About the Author: Adam Terry is a 30-year-old Technical Trainer in the heating and manufacturing industry. He’s #menswear by day and #workwear by night. He enjoys raw selvedge denim, Scotch whisky, and working on maintaining his dad bod.
So, you read that (overly) thorough review of those beautiful Grant Stone’s the other day and now you’re in the market for a pair of longwing “American brogues”? We’ve got you covered. But if you’re new to this style of shoe, here’s what makes a longwing brogue:
- Unlike many other (most?) wingtips, the “wing” sweeps all the way around to the back of the heel, as opposed to dipping down towards the sole about halfway back.
- Open, blucher or derby style lacing.
The result is a shoe that somehow walks the line between casual and dress unlike any other. Casual enough to wear with jeans, but you can pull them off with certain suits too (you might notice that J. Crew loves to shoot their suits with longwing bluchers). Now that that’s covered, here are a handful of stylish options to consider at various price points:
You think you love the look of a brogued wingtip and you want to give them a try, but you’re not ready to commit half your rent check on an investment grade pair quite yet? The almond-shaped, lightly burnished toe and slightly darker tan color makes this pair from Aston Grey the versatile Budget Pick. (Pro-tip: If you sign up for DSW’s newsletter email, you’ll get $10 off and free shipping!)
For those who love dressing up a pair of raw denim jeans or pressed chinos, this pair from Meermin comes loaded with texture in the form of chestnut country calf. A noticeable upgrade in quality over most mall brand shoes, Meermin’s bluchers use full grain French leather, thick vegetable tanned leather insoles, a rubber outsole, and are stitched with proper Goodyear welting. Consider these the Smart Casual bargain coming in under two Benjamins. Returns are relatively easy, too, if you’re not sure of your sizing. Meermin’s store in SoHo NYC accepts returned goods. Just know that you’re on the hook for steep international outbound shipping ($35) as well as shipping them back to NYC if they don’t work out. So $175 is NOT the price you pay. More like $210. Best case. But still, many see these as an amazing value.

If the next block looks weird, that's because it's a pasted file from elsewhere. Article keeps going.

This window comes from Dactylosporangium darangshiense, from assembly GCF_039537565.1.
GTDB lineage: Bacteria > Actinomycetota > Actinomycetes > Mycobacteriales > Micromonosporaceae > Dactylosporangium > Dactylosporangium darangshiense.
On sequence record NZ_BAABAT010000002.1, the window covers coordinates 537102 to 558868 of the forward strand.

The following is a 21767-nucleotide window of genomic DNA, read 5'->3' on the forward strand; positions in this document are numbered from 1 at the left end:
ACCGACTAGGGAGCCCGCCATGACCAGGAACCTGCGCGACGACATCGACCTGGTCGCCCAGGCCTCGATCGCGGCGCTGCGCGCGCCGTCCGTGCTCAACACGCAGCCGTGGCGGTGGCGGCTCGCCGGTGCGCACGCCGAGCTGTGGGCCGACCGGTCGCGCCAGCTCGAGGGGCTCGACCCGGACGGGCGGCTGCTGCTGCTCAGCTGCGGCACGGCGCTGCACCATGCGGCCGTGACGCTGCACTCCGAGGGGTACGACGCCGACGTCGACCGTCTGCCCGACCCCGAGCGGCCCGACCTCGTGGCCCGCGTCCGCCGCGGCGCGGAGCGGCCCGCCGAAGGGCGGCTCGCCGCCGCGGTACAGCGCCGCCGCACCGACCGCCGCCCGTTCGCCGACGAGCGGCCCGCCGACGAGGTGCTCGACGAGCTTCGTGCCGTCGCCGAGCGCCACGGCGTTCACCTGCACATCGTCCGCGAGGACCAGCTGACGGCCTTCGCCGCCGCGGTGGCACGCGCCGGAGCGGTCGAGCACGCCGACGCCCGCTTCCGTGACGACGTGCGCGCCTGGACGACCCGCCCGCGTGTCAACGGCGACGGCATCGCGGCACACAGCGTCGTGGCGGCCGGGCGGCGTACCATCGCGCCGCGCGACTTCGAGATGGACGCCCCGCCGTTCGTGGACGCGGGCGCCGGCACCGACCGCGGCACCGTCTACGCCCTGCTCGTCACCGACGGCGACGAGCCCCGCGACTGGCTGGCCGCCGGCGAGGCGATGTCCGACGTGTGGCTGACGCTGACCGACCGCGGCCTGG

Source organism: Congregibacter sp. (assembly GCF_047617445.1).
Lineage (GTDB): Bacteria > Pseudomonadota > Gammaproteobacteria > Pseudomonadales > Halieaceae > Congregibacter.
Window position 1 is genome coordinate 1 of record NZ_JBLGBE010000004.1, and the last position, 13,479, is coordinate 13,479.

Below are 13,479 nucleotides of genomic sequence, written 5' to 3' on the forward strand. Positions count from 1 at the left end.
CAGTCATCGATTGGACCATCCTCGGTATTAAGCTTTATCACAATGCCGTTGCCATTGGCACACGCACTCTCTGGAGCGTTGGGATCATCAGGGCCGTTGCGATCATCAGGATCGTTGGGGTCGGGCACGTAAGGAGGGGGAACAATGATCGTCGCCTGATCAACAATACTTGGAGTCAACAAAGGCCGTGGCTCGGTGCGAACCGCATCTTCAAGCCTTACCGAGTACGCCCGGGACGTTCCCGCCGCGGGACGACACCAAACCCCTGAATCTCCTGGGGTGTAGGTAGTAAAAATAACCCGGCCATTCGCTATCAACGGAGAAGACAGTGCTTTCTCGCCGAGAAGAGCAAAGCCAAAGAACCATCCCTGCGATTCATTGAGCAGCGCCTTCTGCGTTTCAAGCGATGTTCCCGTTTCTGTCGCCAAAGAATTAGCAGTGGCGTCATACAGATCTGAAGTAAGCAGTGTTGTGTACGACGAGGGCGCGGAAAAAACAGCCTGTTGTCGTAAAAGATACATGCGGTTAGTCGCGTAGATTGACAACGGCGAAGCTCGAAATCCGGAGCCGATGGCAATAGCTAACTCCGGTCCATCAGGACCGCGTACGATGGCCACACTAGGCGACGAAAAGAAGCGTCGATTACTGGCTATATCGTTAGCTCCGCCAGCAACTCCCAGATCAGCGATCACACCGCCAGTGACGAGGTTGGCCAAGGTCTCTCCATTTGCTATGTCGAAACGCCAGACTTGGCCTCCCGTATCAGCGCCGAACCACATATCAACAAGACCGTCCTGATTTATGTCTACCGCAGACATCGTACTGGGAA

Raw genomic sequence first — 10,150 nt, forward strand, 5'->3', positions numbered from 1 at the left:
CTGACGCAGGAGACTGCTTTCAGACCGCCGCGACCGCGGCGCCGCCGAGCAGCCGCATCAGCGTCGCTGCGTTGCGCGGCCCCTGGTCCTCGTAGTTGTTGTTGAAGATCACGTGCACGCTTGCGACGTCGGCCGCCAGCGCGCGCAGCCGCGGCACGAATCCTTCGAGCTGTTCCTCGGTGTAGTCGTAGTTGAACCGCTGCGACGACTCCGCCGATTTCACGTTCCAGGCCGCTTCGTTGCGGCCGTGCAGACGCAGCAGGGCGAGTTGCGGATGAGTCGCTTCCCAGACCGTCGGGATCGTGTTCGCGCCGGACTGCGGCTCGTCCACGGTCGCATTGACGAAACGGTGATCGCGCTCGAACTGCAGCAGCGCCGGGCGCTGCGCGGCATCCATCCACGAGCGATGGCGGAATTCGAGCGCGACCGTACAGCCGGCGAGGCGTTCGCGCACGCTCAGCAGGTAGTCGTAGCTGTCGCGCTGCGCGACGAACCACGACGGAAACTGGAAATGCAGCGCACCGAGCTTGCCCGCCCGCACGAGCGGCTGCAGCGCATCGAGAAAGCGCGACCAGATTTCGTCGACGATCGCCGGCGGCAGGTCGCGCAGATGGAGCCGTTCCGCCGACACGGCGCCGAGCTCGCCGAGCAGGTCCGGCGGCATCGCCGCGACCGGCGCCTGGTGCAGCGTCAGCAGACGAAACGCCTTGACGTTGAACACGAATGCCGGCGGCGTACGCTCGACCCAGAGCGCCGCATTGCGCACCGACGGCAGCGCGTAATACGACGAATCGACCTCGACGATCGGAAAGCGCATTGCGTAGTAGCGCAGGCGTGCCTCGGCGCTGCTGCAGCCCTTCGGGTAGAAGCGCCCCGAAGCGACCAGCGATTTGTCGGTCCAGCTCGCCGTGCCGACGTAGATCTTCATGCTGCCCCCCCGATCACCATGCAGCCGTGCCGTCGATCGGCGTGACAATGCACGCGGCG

Of course a pair of Grant Stone’s terrific longwings made the list. Editor’s Note: And no, they didn’t pay to be here. No one does. Ever. After testing the British tan pair around the house for a few days, I secretly wished for something slightly darker for Fall that could easily take me from my conservative business casual office straight to dinner and drinks with friends. Say hello to The New Standard. Using Horween’s legendary Chromexcel leather and a micro studded rubber sole, Grant Stone has delivered one of the best do everything, go everywhere shoes at a price point that’s hard to beat. Rock these â€˜wings with your suit and tie or hoodie and jeans.
The original Allen Edmonds MacNeil longwing was introduced way back in the early 1960’s. It is still on offer today because the tapered, sleekish silhouette fills the niche for lots of people searching for a stylish, yet conservative business shoe. Still proudly hand assembled in Allen Edmond’s Port Washington, WI factory, the MacNeil can be ordered in a few different shades of “premium” calfskin with double oak leather soles or an optional studded rubber sole. I am particularly fond of the Walnut shade and think it looks best when worn with lighter blue, brown, or green suiting. (Pro-tip: If $425 is out of your budget, but you still want American made shoes, roll the dice on some “seconds” quality MacNeils. Typically, manufacturing defects are more visual than structural. Just know that you’ll have to shell out for a $25 restocking fee for any returns on seconds through the mail.)